Crude oil prices fell further today after the Energy Information Administration reported a crude oil inventory build of 4.4 million barrels for the week to January 15.
This compared with an inventory decline of 3.2 million barrels estimated by the EIA for the previous week.
In gasoline, the EIA reported an inventory fall of 300,000 barrels for the week to January 15, which compared with a 4.4-million-barrel build for the previous week.
Gasoline production averaged 8.9 million bpd last week, which compared with 7.5 million bpd in the first week of January.
In middle distillates, the EIA reported an inventory increase of 500,000 barrels for last week, compared with a 4.8-million-barrel build for the previous week.
Middle distillates production averaged 4.5 million bpd in the week to January 15. This compared with 4.7 million bpd a week earlier.
U.S. refineries processed 14.8 million bpd last week, which compared with 14.7 million bpd a week earlier. Facilities operated at an average 82 percent of their capacity.
Oil prices have been extra volatile this week as expectations of a fatter U.S. stimulus plan from the Biden administration clashed with concerns about the continuing pandemic and extended or renewed lockdowns.
News that Iran was ramping up its oil production in anticipation of the U.S. lifting sanctions, at the same time, made for a strong downward pressure on benchmarks, with both Brent crude and WTI down by more than 1 percent at the time of writing. Reports of new lockdowns in China added to the pressure. Related: Can Shale Resist The Lure Of Another Output Surge?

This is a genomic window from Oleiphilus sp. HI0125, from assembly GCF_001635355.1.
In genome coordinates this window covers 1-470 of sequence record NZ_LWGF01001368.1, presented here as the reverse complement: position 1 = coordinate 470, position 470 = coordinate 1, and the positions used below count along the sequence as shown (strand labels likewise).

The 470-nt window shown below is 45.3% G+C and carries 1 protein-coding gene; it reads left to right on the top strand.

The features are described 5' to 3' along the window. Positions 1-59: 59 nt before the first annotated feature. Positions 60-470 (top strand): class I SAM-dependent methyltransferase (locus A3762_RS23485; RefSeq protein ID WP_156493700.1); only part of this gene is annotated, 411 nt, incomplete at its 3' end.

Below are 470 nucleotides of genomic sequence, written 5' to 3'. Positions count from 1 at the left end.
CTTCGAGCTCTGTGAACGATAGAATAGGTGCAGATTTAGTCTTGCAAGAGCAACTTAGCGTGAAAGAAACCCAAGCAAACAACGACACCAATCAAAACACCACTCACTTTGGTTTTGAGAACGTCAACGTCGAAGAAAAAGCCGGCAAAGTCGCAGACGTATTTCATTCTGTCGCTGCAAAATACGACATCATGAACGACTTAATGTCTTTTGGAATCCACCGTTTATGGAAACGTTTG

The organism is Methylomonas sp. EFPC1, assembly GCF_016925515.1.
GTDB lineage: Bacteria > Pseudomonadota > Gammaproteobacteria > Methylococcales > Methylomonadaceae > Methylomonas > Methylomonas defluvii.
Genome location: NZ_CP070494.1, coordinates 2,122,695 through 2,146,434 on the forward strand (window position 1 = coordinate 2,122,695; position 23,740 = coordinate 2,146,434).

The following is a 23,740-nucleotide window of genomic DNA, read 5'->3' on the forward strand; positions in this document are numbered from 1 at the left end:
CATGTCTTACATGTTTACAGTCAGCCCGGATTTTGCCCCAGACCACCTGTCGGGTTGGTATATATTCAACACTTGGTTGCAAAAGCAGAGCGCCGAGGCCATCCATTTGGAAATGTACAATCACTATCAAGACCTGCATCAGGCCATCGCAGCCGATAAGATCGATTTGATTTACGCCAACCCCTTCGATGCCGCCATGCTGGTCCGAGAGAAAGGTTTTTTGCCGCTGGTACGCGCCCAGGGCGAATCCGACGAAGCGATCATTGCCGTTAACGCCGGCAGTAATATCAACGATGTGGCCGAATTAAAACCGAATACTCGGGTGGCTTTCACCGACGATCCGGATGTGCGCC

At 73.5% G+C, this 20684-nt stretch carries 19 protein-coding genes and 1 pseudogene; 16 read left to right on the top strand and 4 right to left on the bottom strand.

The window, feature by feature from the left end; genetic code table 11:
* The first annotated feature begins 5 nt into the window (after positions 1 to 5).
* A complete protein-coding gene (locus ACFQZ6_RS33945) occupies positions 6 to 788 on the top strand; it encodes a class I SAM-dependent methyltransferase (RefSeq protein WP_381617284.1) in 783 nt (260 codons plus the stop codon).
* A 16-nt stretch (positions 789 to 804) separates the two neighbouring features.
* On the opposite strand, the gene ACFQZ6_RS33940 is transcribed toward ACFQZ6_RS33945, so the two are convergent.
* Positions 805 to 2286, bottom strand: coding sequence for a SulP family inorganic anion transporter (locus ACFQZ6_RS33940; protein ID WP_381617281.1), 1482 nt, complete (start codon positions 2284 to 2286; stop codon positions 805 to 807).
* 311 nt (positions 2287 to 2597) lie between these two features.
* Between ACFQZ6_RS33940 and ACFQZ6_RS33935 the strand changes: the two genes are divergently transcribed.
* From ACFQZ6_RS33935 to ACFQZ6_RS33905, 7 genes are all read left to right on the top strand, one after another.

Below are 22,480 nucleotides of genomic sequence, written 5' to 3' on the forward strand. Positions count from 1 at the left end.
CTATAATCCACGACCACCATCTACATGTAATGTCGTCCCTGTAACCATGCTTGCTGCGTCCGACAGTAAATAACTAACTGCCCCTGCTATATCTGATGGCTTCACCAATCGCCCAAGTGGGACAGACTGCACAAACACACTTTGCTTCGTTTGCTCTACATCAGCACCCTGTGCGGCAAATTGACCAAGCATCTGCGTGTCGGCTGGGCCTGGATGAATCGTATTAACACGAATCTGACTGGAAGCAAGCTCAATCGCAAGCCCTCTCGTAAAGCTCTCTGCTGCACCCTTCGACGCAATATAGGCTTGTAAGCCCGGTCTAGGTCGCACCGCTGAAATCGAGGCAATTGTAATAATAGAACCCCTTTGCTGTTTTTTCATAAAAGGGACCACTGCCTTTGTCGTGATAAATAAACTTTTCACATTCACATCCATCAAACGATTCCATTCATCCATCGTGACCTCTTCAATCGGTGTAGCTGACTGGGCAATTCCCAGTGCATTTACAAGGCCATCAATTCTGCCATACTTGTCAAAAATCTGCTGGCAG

The International Energy Agency earlier this week added fuel to the concerns, revising down its oil demand outlook for this year by 300,000 bpd. The authority said it expected demand to average 96.6 million bpd in 2021, after crashing by an all-time high of 8.8 million bpd in 2020 under the weight of the Covid-19 pandemic.
The agency was upbeat about the second half of the year, however, noting that mass vaccination should spur economic recovery, which will in turn boost oil prices. Nothing is certain, however, as the WHO has meanwhile warned that vaccinations are not a silver bullet solution to the pandemic problem with is chief suggesting social distancing measures will likely stay in place despite vaccinations.
By Irina Slav for Oilprice.com
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